The Cost of Big Government

While driving along today listening to National Public Radio, I became fascinated by a program in which experts on Central America were discussing the various causes and effects of the the region's problems, and the U.S. role in it all. There is a lot of history there, including Guatemalan coups in 1954 and 2009 that US administrations played large roles in.

But the part that caught my attention was a comment by one of the experts that palm oil, being grown for biofuel production for the EU, was largely to blame for the mass exodus of poor farmers in the region to the United States. Now, I've had time to check out that point very briefly, and I'm not sure his point is exactly accurate with respect to the issue of biofuels. So, I'll continue to research it and will bring home a blog post with my interpretation of the issue in the coming days or weeks.

In the process, I've tumbled into the wormhole that is the issue of government spending. Naturally, the Departments of Energy and Agriculture are involved in this issue, and in looking at biofuel subsidy programs I came across an informative site that provides us with a simple way to evaluate the costs and contributions of the twelve largest federal government agencies. One video on the site, for instance, examines the data on the U.S. Department of Agriculture.



Now, that surely gives us a pause and cause for thought. The most shocking was that stat that 11 million farm workers were served by 2,900 USDA employees in 1900...while the remaining 2 million farm workers of today are now served by 93,000 USDA employees. And subsidies to the industry total $20 billion. That's roughly one USDA employee, and $200,000 in federal price support, for every 20 people working on farms. Pretty good service!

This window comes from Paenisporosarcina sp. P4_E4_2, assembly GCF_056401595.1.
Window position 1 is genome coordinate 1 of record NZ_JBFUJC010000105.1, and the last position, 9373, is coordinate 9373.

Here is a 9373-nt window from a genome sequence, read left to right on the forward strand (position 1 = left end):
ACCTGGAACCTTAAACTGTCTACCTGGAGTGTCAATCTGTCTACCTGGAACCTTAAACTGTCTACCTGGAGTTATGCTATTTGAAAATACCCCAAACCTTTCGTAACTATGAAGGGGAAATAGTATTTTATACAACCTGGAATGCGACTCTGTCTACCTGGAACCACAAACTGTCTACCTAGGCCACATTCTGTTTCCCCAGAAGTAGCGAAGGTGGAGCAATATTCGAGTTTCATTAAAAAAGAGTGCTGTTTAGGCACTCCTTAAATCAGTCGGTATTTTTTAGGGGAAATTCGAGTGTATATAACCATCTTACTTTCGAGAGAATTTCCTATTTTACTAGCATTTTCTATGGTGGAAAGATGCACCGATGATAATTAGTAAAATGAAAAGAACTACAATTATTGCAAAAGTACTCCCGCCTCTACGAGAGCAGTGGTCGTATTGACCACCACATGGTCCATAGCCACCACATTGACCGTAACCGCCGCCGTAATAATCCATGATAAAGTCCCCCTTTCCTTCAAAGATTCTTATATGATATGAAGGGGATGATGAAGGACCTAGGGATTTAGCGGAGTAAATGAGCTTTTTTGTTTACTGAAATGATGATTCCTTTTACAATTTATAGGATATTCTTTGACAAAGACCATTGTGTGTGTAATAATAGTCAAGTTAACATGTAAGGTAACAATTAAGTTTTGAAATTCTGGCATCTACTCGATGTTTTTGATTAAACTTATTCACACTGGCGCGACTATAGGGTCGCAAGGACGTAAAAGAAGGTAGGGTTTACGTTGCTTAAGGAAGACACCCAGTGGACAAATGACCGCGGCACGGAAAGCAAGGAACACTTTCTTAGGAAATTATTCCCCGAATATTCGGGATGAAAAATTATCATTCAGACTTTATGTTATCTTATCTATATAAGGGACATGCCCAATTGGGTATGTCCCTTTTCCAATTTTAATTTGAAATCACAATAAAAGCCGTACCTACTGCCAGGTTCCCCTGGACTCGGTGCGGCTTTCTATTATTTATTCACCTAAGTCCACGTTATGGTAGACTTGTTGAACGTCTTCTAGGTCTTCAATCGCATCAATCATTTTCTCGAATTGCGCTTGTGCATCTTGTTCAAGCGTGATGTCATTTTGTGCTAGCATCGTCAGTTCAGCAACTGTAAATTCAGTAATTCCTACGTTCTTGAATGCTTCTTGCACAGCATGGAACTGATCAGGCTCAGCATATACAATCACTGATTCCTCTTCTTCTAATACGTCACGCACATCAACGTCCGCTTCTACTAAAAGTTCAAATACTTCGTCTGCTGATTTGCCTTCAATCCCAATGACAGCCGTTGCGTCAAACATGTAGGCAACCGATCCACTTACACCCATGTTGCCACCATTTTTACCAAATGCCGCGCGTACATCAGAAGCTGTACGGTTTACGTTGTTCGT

But how does this spending on USDA compare to the other large federal agencies? The most current data, put in terms of dollars spent per average U.S. family household per year, looks like this...

Department of Health and Human Services: $9,200 per household
Social Security Department: $8,320 per household
Department of Defense: $4,820 per household
Department of Agriculture: $1,150 per household
Department of Homeland Security: $660 per household
Department of Transportation: $630 per household
Department of Education: $500 per household
Department of Housing and Urban Development: $430 per household
Department of Labor: $310 per household
Department of Energy: $220 per household
Department of Interior: $110 per household
Department of Commerce: $78 per household

Source: https://www.downsizinggovernment.org/

So, USDA isn't really the biggest fish in the pond. We can probably trim a few other areas before we go after the friends of farmers. You may be wondering...do those costs really need to be so high? Of course...let me assure you from my experiences in the ivory towers of academia, I'm 1000% sure the government is watching the efficiency and efficacy of their spending closely...

I have to admit...I've never really appreciated all that work going on for our benefit. Looks like we're all paying about $26,000 per year for our government to keep us going. I thought the Feds were just paying for the interstates, the national parks, and the military. But seeing the numbers above, I guess I can safely assume my medical and retirement needs will be met in princely fashion when I "retire" in a few years. At those prices, I should be living on easy street.

Now I won't grumble so much as I do my taxes next month, since I'm getting such value for my  contributions. And I never would have known without hearing that interesting program on NPR! Hmmm...wonder how much we paid for that free program?

You know what we really need? Federal subsidies for struggling blog authors. Since we don't have enough information out there to consider.



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